FIGS. 7 and 8 are schematic cross-sectional representations of a second preferred embodiment of the present invention.
The first series of steps involve the formation of the dielectric isolation regions for isolating semiconductor surface regions from other such regions in the semiconductor substrate 10. The semiconductor substrate is preferably composed of silicon having a (100) crystallographic orientation. In an effort to simplify the description and the drawings the dielectric isolation between devices has been only partially shown and will not be described in detail, because they are conventional. For example, one method is described by E. Kooi in his U.S. Pat. No. 3,970,486 wherein certain selected surface portions of a silicon semiconductor substrate is masked against oxidation, and then the exposed unmasked surface is oxidized to grow a thermal oxide which in effect sinks into the silicon surface at the unmasked areas. The masked silicon remains as a mesa surrounded by the sunken silicon dioxide or Field OXide pattern, FOX 11, as shown in FIG. 6. Then semiconductor devices can be provided in the silicon mesas according to the following processes.
Referring now more particularly to FIG. 2, the surface of the silicon substrate 10 is thermally oxidized to form the desired gate oxide 12 thickness. The preferred thickness is between about 60 to 150 Angstroms. The polysilicon layer 14 is blanket deposited by low pressure chemical vapor deposition (LPCVD) to a preferred thickness of between about 2000 to 5000 Angstroms. The polysilicon layer 14 is doped with POCL3 or by ion implantation of arsenic or phosphorus. A first layer of silicon oxide 16 is deposited by chemical vapor deposition (CVD) over the surface of the first polysilicon layer 14 to a thickness of between about 500 to 1500 Angstroms. A second layer of polysilicon 18 is deposited by LPCVD over the surface of silicon oxide layer 16 to a thickness of between about 3000 to 6000 Angstroms. A layer of silicon nitride 20 is deposited over the second polysilicon layer to a thickness of between about 500 to 1000 Angstroms followed by a second layer of silicon oxide 22 with a thickness of between about 500 to 1000 Angstroms. A photoresist layer 24 is deposited over the surface of the substrate, exposed and developed using a word line mask over the areas of the planned gate electrodes.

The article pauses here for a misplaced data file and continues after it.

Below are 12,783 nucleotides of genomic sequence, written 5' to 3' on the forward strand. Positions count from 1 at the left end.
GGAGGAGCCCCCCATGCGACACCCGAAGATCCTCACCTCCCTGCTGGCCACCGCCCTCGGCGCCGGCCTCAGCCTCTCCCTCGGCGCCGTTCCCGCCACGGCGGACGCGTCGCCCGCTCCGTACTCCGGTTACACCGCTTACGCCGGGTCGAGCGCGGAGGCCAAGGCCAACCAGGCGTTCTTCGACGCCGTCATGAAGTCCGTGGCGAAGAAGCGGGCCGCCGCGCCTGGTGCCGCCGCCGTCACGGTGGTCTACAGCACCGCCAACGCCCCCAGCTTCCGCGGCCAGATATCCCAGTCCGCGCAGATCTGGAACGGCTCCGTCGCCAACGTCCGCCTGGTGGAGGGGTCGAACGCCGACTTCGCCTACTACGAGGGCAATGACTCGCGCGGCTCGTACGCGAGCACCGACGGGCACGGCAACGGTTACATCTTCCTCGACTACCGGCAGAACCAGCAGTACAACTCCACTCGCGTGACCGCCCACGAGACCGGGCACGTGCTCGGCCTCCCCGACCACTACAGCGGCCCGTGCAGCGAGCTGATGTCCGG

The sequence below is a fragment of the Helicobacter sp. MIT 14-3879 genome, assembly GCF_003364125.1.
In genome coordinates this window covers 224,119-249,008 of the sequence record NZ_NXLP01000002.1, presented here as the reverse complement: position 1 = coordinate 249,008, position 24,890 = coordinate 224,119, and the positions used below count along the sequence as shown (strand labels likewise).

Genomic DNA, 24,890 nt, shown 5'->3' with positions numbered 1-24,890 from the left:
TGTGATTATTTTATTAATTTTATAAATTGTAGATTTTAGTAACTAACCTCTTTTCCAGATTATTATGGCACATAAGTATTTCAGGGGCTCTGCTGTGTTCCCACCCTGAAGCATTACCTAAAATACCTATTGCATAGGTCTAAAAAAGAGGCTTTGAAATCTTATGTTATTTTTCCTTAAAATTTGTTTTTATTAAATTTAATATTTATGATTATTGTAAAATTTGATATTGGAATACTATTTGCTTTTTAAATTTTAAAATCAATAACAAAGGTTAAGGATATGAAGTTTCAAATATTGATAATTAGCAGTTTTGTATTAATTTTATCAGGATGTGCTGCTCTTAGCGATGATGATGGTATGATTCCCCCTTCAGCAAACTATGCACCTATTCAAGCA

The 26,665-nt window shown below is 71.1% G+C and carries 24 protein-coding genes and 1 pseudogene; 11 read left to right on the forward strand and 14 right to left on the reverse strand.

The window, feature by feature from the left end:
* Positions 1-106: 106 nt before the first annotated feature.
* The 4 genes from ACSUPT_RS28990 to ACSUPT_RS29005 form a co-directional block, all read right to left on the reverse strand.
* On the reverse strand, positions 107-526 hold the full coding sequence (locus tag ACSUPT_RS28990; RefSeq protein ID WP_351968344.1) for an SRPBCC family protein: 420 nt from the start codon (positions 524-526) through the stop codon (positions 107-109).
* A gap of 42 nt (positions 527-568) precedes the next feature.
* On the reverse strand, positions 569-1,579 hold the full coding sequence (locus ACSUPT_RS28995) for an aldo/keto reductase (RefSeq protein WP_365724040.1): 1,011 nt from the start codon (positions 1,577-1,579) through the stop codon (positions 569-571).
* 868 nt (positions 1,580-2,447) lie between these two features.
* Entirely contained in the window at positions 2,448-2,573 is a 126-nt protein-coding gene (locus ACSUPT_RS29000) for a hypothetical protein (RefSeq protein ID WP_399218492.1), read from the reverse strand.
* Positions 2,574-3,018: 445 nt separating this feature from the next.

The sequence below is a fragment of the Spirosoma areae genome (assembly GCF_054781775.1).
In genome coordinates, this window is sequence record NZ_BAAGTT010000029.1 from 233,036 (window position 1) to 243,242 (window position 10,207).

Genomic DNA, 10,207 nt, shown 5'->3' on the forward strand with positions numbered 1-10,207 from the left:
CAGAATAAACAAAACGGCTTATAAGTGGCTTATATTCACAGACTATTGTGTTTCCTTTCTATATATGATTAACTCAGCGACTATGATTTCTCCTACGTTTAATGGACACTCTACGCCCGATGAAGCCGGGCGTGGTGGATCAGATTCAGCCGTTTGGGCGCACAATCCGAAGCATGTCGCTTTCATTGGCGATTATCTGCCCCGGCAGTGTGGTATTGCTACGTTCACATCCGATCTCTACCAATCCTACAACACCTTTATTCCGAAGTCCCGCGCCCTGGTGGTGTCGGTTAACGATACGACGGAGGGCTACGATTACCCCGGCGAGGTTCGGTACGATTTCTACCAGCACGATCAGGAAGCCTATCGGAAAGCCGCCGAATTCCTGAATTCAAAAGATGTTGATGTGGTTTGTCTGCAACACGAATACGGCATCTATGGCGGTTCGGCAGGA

The layers 22, 20, and 18 are etched leaving word lines of second polysilicon, as shown in FIG. 3. A layer of silicon nitride 26 is deposited over the word lines to a depth of between about 500 to 2000 Angstroms. The silicon nitride layer 26 is anisotropically etched to form spacers on the sidewalls of the polysilicon word lines 18.
Referring now the FIG. 4, the polysilicon gate electrodes 14 are formed by a silicon oxide and polysilicon etch. The polysilicon word lines 18 with their silicon nitride spacers 26 act as a mask for this etch. The second silicon oxide layer 22 is removed also.